Rings and Rods
The goal is to find the number of rods that have all three colors of rings on them. We need to count the number of unique colors for each rod. To accomplish this, we’ll use a dictionary where the keys are the rods and the values are sets of colors.
This is the algorithm:
 Initialize an empty dictionary
rods
.  Iterate over the rings string by 2 characters at a time.
 Parse the color and the rod from the current pair of characters.
 If the rod is not yet in the dictionary, add it with a new set that contains the current color.
 If the rod is already in the dictionary, add the current color to its set.
 After processing all the rings, count the rods that have all three colors on them and return this count.
Here is the Python code that implements this algorithm:


In this code, we start by initializing an empty dictionary rods
. Then, we start a loop that iterates over each pair of characters in rings
. For each pair, we parse the color and the rod and add the color to the set of colors for the current rod in the rods
dictionary. After processing all the rings, we count the rods that have all three colors on them and return this count.
Identifying Problem Isomorphism
“Counting Rods with All Colors” can be approximately mapped to “Jewels and Stones”.
In “Jewels and Stones”, you’re given a string representing types of jewels, and another string representing stones you have, and you need to find out how many of your stones are also jewels. This is similar to our problem where you are given a string representing rings of different colors (analogous to types of jewels) placed on rods (analogous to stones), and you have to find out how many rods have all colors of rings (analogous to counting stones that are jewels).
The reason behind this selection is the structure of the problem  a set of elements (rings or jewels), and another set (rods or stones), where the task is to count elements of the second set (rods or stones) that have certain properties regarding the first set (rings or jewels).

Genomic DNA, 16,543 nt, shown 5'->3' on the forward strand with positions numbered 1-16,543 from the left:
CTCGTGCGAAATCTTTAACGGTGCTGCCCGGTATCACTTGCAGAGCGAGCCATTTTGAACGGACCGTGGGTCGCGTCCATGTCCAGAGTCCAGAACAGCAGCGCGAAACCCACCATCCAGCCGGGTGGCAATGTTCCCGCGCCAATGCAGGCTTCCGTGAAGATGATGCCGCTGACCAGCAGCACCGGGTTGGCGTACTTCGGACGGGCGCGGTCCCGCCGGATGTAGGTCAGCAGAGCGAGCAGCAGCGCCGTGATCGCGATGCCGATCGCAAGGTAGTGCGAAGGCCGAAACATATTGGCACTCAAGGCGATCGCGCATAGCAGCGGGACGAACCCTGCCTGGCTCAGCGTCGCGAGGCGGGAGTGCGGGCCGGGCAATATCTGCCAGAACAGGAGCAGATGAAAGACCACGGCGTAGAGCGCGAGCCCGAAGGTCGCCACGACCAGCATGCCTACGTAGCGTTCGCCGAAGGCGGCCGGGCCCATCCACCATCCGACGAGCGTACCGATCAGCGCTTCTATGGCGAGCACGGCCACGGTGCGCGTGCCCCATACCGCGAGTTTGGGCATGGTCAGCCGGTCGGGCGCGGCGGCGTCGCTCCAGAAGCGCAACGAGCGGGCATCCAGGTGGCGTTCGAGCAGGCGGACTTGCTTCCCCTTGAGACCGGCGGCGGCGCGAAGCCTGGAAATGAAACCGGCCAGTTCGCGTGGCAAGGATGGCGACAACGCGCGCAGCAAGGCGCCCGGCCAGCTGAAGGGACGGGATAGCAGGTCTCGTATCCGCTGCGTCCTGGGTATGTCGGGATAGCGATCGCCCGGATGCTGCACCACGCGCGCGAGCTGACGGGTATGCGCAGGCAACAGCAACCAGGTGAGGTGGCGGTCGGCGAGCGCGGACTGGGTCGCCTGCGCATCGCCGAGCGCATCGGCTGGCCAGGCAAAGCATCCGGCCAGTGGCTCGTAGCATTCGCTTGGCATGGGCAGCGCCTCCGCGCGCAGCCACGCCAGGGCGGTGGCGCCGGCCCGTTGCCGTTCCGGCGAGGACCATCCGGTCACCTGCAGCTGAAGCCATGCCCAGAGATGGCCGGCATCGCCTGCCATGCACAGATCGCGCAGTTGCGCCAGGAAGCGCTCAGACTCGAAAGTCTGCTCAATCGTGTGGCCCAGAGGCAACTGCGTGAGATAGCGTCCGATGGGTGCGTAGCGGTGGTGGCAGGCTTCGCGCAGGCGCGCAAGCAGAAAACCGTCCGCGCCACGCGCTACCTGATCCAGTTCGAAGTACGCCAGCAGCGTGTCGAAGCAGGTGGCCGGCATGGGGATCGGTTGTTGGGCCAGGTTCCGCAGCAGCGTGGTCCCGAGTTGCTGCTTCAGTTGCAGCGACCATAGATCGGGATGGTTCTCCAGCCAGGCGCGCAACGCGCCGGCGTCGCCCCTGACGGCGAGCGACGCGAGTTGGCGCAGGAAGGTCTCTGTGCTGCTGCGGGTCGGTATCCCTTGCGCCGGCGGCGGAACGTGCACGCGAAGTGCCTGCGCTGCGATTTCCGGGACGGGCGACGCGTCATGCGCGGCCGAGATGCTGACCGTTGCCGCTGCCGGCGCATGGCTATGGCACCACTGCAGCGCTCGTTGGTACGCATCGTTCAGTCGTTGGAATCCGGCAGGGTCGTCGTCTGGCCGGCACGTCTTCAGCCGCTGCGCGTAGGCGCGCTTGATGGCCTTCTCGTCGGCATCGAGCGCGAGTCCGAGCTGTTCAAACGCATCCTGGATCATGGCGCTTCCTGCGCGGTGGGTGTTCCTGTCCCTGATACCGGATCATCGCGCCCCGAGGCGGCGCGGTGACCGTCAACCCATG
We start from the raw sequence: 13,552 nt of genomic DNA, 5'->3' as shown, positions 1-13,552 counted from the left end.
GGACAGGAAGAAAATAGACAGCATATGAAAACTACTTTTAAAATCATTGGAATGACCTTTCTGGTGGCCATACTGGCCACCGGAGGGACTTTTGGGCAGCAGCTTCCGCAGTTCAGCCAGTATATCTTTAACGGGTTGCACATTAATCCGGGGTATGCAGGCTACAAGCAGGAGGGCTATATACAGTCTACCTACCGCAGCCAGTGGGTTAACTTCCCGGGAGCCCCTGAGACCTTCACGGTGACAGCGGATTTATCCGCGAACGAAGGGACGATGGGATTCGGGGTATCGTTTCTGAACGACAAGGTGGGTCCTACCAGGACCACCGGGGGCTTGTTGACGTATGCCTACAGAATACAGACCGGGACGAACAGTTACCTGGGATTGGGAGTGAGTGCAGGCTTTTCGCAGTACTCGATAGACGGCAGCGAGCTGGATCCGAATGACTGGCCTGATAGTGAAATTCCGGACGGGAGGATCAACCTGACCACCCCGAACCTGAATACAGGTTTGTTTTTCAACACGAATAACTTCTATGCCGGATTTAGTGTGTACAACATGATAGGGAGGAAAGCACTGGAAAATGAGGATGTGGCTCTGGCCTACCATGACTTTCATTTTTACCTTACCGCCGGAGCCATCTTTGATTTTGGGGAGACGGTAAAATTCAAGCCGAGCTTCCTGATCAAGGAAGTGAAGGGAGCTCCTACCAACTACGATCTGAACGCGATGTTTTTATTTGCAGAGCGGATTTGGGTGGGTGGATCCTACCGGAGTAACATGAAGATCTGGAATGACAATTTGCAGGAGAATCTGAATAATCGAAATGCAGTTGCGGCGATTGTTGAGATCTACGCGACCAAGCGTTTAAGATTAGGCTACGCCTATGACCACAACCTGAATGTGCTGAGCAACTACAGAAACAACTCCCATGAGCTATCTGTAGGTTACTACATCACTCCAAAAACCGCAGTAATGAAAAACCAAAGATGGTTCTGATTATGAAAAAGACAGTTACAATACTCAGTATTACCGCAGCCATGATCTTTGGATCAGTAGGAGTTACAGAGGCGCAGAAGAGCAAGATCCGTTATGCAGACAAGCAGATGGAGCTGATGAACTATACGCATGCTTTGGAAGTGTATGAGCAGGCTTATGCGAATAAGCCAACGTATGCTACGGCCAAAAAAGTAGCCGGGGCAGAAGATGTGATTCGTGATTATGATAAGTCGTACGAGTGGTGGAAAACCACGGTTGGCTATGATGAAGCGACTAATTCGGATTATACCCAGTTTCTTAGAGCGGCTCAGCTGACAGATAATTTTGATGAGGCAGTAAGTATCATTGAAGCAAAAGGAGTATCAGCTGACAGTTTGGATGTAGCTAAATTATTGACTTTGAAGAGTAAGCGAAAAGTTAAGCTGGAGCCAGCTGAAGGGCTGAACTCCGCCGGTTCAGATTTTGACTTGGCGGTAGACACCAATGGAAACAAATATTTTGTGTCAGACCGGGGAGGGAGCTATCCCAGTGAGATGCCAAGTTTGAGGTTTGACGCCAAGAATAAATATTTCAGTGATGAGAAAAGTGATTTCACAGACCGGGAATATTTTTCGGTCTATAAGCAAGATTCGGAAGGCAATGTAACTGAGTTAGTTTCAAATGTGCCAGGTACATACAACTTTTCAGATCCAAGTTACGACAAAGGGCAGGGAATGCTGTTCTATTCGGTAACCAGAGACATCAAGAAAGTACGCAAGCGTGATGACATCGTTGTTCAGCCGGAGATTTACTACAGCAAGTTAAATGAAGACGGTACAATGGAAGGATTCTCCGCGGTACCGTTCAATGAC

The mapping is approximate because in “Jewels and Stones”, we just need to find out if a stone is a jewel or not, whereas in “Counting Rods with All Colors”, we need to find rods that have all colors of rings.
“Jewels and Stones” is simpler because it does not involve the additional complexity of needing all colors on a rod. As we move to more complex problems, we could consider other isomorphic problems where we need to check for the presence of all elements of a certain set, which increases the complexity.
The abstract representation of these problems is not the same.
The abstract representation of the problem “Counting Rods with All Colors” is:
Given a string representing a sequence of labeled items (rings of different colors) each associated with a category (rod number), count the number of categories that contain all types of labeled items.
The abstract representation of the problem “Jewels and Stones” is:
Given a string representing types of valuable items (jewels) and another string representing a collection of items (stones), count the number of items in the collection that are also valuable.
While both problems involve strings and counting, the conditions for counting differ. In “Counting Rods with All Colors”, we count categories (rods) that contain all types of items (rings of all colors). In “Jewels and Stones”, we count items (stones) that are also valuable (jewels). So, although there are similarities, the abstract representations are not identical.
Abstract Representation of the Problem
We are given an input string of length 2n that is a sequence of n pairs. Each pair consists of a character and a digit. The character represents a category and the digit represents a group. Each group can have one or more categories associated with it. We need to count how many groups have all distinct categories.
In terms of structure, we have:
 A sequence (string) of length 2n.
 Each adjacent pair of elements in the sequence represents an association of a category (character) with a group (digit).
 There are 3 distinct categories (represented by characters ‘R’, ‘G’, ‘B’) and 10 distinct groups (represented by digits ‘0’ to ‘9’).
 A group can have multiple categories associated with it.
 The task is to count the number of groups associated with all distinct categories.
Key elements involved in the problem:
 A string of length 2n, where each adjacent pair represents an association.
 Categories, represented by distinct characters.
 Groups, represented by digits.
 The process of parsing the sequence, creating associations between categories and groups.
 The process of counting groups that are associated with all categories.